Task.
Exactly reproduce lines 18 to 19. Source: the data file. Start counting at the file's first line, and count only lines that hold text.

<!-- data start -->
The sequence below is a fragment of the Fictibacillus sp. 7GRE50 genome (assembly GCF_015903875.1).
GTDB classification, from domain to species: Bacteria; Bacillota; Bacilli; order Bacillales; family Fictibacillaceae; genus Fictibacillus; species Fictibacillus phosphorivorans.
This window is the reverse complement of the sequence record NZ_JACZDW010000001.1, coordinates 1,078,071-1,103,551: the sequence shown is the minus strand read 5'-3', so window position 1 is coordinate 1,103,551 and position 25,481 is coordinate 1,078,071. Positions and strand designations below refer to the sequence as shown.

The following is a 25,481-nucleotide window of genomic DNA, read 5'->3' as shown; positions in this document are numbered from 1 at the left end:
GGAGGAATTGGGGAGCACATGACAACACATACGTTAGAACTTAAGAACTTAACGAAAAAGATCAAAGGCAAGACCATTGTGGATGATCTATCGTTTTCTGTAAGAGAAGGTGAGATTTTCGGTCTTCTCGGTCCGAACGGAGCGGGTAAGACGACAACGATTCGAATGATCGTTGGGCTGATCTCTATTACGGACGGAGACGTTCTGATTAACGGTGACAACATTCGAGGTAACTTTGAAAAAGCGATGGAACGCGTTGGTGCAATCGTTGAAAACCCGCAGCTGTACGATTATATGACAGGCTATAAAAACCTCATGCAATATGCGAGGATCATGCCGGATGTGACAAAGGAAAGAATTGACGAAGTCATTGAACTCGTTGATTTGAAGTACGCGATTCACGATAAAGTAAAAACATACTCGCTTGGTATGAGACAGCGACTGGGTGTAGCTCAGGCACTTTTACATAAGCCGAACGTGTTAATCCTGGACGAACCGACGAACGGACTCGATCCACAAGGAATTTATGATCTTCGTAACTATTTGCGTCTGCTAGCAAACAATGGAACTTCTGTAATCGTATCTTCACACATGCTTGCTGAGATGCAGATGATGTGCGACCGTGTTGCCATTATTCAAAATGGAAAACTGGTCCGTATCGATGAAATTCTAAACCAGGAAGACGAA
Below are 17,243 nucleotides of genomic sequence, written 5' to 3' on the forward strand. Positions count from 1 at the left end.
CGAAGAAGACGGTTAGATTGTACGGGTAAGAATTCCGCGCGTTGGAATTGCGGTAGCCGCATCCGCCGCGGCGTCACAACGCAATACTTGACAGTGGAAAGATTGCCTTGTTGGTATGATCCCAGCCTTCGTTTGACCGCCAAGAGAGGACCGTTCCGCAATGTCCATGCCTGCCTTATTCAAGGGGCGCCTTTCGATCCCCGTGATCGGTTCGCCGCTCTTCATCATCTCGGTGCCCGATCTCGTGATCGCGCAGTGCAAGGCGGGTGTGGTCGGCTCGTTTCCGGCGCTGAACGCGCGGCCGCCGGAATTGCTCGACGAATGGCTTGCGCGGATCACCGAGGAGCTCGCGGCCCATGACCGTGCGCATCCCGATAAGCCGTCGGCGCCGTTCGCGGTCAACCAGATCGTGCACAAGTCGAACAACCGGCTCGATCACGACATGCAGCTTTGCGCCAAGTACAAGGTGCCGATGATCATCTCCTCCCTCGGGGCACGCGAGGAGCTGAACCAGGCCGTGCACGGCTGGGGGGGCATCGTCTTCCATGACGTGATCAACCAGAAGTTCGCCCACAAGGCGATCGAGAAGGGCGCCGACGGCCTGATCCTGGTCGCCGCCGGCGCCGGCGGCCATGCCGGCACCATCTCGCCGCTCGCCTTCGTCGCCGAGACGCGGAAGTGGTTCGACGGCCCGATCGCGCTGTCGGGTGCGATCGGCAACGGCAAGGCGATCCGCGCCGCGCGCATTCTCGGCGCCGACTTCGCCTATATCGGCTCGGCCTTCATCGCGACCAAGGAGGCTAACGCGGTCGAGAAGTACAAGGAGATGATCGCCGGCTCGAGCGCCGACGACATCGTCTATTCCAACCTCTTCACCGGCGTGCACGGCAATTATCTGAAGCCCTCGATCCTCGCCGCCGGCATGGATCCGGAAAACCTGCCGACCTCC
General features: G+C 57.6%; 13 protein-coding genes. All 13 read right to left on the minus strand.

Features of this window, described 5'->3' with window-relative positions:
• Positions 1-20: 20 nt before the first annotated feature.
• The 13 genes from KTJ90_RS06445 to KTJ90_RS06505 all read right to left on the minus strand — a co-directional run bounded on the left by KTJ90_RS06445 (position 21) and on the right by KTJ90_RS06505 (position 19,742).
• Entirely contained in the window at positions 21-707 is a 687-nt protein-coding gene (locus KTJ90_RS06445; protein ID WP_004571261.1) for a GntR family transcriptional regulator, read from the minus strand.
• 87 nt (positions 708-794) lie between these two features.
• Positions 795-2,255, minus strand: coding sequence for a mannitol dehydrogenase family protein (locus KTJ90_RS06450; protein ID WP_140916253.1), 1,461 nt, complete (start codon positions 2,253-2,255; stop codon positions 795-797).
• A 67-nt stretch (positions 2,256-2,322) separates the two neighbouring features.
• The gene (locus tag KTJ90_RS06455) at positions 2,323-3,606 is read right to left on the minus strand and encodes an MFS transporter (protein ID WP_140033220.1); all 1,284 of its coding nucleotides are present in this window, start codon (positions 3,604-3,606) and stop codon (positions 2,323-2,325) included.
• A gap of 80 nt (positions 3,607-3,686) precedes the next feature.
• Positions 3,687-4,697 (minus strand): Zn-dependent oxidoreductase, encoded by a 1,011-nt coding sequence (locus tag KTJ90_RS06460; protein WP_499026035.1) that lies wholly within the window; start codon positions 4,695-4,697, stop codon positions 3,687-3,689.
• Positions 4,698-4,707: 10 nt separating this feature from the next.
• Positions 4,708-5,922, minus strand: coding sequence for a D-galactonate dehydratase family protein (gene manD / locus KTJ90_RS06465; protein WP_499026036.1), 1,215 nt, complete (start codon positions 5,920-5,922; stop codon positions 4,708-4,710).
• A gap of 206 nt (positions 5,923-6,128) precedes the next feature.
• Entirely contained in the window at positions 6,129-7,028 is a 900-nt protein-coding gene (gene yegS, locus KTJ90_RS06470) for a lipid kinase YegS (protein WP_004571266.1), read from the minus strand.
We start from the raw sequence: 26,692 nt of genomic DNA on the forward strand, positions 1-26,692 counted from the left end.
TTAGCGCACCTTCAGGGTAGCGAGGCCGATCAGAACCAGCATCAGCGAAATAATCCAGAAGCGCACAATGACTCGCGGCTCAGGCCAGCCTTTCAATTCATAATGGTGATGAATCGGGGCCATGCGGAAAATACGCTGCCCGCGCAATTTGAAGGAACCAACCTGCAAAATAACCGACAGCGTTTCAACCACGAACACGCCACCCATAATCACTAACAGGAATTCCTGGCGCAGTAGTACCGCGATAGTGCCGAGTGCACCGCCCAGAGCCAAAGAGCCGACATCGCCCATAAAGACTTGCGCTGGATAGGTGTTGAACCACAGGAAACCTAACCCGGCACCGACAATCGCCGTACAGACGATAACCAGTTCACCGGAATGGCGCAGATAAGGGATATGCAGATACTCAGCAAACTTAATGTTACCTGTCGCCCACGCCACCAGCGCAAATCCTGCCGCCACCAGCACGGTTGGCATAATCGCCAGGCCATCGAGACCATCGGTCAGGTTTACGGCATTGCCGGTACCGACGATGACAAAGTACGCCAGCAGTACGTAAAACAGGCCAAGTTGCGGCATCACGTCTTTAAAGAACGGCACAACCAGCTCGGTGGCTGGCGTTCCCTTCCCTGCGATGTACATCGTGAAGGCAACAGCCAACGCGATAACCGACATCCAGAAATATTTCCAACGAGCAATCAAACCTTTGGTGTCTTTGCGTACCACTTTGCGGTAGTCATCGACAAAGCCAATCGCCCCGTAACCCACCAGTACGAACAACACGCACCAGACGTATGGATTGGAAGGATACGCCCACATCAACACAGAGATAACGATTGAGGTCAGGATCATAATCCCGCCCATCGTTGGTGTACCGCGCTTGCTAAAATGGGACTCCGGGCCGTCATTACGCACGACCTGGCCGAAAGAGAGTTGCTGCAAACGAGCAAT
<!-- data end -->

• Positions 3,687-4,697 (minus strand): Zn-dependent oxidoreductase, encoded by a 1,011-nt coding sequence (locus tag KTJ90_RS06460; protein WP_499026035.1) that lies wholly within the window; start codon positions 4,695-4,697, stop codon positions 3,687-3,689.
• Positions 4,698-4,707: 10 nt separating this feature from the next.